The ICO issues BYOD warning after breach

The ICO is calling on organisations to ensure data protection policies reflect how employees are using personal devices for work

The Information Commissioner’s Office (ICO) is urging organisations to make sure that their data protection policies reflect how employees are using personal devices for work.

A YouGov survey earlier this year showed that 47% of all UK employees use personal mobile devices for work, but many organisations are failing to update their data protection policies accordingly, the ICO said.

The warning comes after the Royal Veterinary College breached the Data Protection Act when a member of staff lost a camera holding a memory card that contained the passport images of six job applicants.

When the incident occurred in December 2012 the organisation had no guidance in place explaining how personal information stored for work should be looked after on personal devices, the ICO found. 

“Organisations must be aware of how people are now storing and using personal information for work, but The Royal Veterinary College failed to do this,” said ICO head of enforcement Stephen Eckersley.

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“It is clear that more and more people are now using a personal device, particularly mobile phones and tablets, for work purposes, so it's crucial that employers provide guidance and training to staff which covers this use,” he said.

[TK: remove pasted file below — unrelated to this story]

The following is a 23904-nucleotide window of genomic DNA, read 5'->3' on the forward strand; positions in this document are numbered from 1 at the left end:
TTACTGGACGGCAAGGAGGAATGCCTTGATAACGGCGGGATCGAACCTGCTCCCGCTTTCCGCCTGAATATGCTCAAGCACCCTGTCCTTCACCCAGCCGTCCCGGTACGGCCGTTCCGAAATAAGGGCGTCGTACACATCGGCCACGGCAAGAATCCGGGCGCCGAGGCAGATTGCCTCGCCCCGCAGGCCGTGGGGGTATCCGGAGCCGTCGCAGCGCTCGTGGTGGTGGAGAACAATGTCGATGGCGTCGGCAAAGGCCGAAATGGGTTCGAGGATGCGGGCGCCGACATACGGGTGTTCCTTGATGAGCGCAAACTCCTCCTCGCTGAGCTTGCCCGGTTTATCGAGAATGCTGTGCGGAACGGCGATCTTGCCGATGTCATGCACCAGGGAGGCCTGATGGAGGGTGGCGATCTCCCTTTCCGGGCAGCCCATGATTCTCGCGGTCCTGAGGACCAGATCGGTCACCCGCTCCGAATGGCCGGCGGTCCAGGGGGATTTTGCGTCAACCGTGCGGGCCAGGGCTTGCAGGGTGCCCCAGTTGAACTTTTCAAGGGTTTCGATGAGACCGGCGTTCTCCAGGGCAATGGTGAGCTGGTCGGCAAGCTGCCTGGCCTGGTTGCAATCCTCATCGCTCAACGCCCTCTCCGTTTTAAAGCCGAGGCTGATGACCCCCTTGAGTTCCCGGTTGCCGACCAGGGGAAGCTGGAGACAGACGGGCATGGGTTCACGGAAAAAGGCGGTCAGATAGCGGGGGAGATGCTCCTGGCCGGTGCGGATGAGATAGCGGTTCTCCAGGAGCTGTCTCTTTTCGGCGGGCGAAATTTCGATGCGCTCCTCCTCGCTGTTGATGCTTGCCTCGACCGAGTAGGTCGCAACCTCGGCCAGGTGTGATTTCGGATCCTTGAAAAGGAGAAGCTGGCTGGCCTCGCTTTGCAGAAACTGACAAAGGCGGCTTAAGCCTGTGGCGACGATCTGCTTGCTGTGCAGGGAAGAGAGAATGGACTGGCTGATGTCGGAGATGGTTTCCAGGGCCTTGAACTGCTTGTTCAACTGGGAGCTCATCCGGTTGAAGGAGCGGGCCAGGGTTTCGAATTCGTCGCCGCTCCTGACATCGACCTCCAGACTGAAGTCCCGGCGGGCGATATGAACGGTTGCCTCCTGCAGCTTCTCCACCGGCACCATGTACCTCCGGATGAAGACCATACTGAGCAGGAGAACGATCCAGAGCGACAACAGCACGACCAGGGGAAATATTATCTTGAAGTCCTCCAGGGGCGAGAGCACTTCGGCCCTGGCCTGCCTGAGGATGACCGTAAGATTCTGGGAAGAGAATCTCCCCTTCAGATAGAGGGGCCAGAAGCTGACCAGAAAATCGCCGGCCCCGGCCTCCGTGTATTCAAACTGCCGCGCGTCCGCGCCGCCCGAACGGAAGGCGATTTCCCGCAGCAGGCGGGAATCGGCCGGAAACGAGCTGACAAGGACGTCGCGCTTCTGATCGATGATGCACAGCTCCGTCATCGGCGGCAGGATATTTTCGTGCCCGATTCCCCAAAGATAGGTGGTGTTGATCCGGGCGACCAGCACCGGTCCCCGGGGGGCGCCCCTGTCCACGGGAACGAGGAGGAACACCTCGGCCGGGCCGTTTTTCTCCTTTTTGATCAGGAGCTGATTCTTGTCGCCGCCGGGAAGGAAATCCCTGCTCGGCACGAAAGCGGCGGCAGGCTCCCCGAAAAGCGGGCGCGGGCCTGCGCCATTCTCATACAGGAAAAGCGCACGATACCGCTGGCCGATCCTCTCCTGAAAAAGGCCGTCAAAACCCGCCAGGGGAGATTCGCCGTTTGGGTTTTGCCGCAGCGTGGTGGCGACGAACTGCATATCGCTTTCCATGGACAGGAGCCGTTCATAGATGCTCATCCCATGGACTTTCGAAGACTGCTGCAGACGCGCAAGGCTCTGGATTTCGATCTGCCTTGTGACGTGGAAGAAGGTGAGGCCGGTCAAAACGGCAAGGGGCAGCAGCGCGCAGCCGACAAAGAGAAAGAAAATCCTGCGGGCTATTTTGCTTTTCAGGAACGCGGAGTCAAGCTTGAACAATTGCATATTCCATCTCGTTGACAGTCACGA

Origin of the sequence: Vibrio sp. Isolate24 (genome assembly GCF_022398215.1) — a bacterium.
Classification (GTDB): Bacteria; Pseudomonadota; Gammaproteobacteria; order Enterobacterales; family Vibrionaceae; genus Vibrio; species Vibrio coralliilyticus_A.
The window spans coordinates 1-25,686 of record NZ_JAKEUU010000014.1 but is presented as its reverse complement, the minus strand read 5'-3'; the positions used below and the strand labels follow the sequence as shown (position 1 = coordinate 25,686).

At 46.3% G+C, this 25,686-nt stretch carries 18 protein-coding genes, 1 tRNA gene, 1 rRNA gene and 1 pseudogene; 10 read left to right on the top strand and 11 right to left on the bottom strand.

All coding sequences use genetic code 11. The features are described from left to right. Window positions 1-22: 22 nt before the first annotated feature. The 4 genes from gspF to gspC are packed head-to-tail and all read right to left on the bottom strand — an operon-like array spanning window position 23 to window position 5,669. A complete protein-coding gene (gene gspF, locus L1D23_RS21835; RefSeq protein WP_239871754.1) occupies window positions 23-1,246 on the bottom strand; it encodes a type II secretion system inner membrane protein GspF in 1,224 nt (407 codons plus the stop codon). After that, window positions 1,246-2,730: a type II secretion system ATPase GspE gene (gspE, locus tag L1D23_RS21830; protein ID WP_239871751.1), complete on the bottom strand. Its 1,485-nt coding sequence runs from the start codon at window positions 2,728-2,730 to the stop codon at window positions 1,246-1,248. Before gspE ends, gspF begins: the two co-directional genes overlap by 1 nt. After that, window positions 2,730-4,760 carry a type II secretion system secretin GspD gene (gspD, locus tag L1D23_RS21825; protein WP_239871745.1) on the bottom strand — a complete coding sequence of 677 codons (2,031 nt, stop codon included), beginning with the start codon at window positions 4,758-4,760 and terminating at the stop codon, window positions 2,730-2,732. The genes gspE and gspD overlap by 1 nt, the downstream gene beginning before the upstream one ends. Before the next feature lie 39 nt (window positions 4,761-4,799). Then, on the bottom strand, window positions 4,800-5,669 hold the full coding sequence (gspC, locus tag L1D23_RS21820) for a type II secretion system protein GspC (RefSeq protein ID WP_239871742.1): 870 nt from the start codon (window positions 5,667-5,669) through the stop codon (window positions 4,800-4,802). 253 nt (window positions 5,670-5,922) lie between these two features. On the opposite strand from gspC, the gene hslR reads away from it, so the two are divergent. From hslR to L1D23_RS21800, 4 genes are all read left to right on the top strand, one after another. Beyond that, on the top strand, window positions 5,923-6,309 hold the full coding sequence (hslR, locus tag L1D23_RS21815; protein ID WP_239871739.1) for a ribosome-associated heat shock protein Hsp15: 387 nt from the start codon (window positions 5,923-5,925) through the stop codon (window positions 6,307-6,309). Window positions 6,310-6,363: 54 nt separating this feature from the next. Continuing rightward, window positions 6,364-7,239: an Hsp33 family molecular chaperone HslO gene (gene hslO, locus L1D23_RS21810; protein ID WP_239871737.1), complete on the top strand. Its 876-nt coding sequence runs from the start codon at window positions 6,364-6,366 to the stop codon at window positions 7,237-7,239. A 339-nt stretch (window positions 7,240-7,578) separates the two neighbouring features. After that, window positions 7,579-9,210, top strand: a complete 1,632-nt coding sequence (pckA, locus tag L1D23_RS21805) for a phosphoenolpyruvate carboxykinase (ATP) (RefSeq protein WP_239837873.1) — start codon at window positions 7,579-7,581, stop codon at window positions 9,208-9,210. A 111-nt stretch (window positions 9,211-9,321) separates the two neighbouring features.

ICO recommendations for BYOD

The ICO has published guidance on this growing trend, commonly known as bring your own device (BYOD), and has called on all organisations to follow the recommendations.

Key issues organisations need to be aware of when allowing staff to use personal devices for work, as listed in the ICO’s guidance, include:

  • Be clear with staff about which types of personal data may be processed on personal devices and which may not.
  • Use a strong password to secure your devices.
  • Enable encryption to store data on the device securely.
  • Ensure that access to the device is locked or data automatically deleted if an incorrect password is input too many times.
  • Use public cloud-based sharing and public backup services, which you have not fully assessed, with extreme caution, if at all.
  • Register devices with a remote locate and wipe facility to maintain confidentiality of the data in the event of a loss or theft.


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